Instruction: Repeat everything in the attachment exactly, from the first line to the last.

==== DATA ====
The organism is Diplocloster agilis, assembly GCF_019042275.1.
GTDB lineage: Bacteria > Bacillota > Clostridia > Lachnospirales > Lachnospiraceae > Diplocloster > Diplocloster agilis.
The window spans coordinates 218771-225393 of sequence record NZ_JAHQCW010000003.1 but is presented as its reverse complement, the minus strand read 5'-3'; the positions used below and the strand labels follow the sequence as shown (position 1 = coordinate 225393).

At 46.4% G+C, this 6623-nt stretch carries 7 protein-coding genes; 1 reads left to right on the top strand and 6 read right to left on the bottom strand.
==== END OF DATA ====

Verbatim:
The organism is Diplocloster agilis, assembly GCF_019042275.1.
GTDB lineage: Bacteria > Bacillota > Clostridia > Lachnospirales > Lachnospiraceae > Diplocloster > Diplocloster agilis.
The window spans coordinates 218771-225393 of sequence record NZ_JAHQCW010000003.1 but is presented as its reverse complement, the minus strand read 5'-3'; the positions used below and the strand labels follow the sequence as shown (position 1 = coordinate 225393).

At 46.4% G+C, this 6623-nt stretch carries 7 protein-coding genes; 1 reads left to right on the top strand and 6 read right to left on the bottom strand.